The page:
Neil Best leaves no stone unturned in the world of sports media.
NBC feels Lindsey Vonn's pain
News of Lindsey Vonn's skiing crash was just beginning to unfold Tuesday as NBC Sports executives gathered for a media briefing at 30 Rock one year and one day in advance of the Sochi Olympics.
No Vonn in Russia would blow a huge hole in the network's American-star-centric coverage. Without yet knowing the extent of the injury, NBC Sports Group chairman Mark Lazarus expressed concern and best wishes for Vonn, but he did not shy from her importance to the business of the Olympics.
"We expect her to be the comeback Olympian of the year," he said, already hoping for a speedy, Adrian Peterson-like recovery.
Vonn reportedly tore her right ACL and MCL and suffered a broken leg, too.
NBC's biggest announcement was that it would start its Sochi coverage on Thursday, Feb. 6, one day before the Opening Ceremony and one day earlier than the customary starting day.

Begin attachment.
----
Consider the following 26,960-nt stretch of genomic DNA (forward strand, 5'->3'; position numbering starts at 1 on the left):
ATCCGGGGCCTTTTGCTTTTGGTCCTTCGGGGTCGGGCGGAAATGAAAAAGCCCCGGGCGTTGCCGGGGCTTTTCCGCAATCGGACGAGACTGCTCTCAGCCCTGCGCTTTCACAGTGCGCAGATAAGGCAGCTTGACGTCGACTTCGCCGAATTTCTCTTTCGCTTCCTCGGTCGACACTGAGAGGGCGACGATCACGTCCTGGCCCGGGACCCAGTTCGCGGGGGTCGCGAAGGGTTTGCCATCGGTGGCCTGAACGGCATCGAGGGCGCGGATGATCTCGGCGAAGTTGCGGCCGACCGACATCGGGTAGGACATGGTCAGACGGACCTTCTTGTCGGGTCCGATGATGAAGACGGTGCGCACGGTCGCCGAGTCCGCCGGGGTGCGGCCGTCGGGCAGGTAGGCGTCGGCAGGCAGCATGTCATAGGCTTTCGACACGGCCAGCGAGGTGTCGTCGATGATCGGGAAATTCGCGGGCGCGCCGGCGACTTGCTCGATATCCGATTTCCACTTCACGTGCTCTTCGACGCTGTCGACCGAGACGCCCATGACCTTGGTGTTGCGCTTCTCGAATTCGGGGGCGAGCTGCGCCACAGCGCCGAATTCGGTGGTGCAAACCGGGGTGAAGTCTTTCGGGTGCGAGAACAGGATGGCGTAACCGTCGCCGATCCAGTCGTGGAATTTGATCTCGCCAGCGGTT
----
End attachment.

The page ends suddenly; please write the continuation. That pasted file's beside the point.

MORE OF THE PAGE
The Thursday night coverage - tape-delayed, naturally - will center around two new events: team figure skating and something called slopestyle snowboarding.
Lazarus said that even with Sochi being eight or nine hours from New York time - Russia has not yet settled on whether it will use daylight savings time - the approach to coverage will be similar to that in London.
Every event will be shown live on the Internet, and many events will be shown live on television - including all U.S. hockey games, men's and women's, and the finals. But the juiciest TV goodies, such as figure skating finals, will be saved for prime time repackaging - a strategy that paid off handsomely in the ratings in 2012.
"Thirty million people a night voted to watch us when they already knew what was going on [with results]," Lazarus said. As for critics of that approach, he said, "We're not going to be bullied, but we are respectful of our audience's point of view."
One big variable for the 2014 games remains whether or not the NHL will participate, a matter still under discussion. But Lazarus said NBC has a "high degree of optimism that the NHL will be there."
Lazarus said he expects NBC to make a profit on the Games.